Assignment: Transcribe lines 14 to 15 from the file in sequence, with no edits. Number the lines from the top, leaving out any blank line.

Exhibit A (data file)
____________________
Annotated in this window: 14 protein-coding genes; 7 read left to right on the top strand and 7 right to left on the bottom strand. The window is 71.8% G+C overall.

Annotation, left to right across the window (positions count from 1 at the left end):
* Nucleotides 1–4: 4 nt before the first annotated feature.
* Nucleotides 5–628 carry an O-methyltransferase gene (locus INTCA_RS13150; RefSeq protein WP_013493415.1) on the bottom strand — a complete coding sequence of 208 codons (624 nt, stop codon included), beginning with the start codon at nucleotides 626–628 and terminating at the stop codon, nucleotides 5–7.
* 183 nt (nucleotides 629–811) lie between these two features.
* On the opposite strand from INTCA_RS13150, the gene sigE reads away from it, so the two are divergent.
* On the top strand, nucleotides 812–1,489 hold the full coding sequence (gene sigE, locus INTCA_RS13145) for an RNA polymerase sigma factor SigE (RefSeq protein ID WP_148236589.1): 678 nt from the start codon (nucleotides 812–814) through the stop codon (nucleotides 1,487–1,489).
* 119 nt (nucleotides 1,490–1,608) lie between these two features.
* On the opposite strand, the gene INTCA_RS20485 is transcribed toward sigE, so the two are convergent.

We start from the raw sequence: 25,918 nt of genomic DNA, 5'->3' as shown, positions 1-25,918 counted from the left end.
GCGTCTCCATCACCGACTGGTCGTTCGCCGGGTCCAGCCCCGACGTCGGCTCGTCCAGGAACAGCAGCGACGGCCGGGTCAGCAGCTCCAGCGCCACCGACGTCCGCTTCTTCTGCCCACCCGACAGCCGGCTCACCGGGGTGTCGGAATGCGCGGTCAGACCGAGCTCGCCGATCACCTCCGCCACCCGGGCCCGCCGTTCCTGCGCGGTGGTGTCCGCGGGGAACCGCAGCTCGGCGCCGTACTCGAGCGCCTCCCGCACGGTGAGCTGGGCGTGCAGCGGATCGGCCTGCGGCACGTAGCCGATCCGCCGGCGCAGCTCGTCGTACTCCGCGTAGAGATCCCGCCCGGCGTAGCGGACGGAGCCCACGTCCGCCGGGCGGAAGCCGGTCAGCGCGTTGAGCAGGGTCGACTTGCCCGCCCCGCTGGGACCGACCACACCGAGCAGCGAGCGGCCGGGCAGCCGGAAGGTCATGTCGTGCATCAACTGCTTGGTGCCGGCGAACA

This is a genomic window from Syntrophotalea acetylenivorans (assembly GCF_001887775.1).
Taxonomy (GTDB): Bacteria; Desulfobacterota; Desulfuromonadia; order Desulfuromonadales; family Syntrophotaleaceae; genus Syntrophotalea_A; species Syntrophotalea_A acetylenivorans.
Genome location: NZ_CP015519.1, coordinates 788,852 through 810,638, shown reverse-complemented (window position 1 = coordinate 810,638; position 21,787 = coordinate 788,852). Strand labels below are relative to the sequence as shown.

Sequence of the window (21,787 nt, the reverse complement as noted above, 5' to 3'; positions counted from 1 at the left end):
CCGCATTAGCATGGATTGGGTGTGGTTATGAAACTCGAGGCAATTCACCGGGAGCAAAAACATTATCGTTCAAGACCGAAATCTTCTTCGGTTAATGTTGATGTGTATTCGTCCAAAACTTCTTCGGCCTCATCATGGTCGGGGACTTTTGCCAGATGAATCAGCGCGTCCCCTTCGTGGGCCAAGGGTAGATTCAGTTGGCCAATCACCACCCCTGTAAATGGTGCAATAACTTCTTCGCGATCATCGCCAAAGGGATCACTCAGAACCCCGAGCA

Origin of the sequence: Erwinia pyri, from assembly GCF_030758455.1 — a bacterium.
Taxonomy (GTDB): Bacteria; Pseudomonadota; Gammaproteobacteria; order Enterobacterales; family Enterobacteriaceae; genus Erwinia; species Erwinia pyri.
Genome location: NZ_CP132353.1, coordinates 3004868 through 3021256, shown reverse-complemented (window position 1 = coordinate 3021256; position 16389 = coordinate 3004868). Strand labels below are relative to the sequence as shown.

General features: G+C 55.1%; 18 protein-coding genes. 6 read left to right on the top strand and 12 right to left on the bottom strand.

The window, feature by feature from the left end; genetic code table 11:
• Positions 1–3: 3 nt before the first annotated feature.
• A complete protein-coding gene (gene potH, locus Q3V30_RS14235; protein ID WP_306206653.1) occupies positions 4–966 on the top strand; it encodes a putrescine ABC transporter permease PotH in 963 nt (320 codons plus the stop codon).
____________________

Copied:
Genome location: NZ_CP015519.1, coordinates 788,852 through 810,638, shown reverse-complemented (window position 1 = coordinate 810,638; position 21,787 = coordinate 788,852). Strand labels below are relative to the sequence as shown.

Sequence of the window (21,787 nt, the reverse complement as noted above, 5' to 3'; positions counted from 1 at the left end):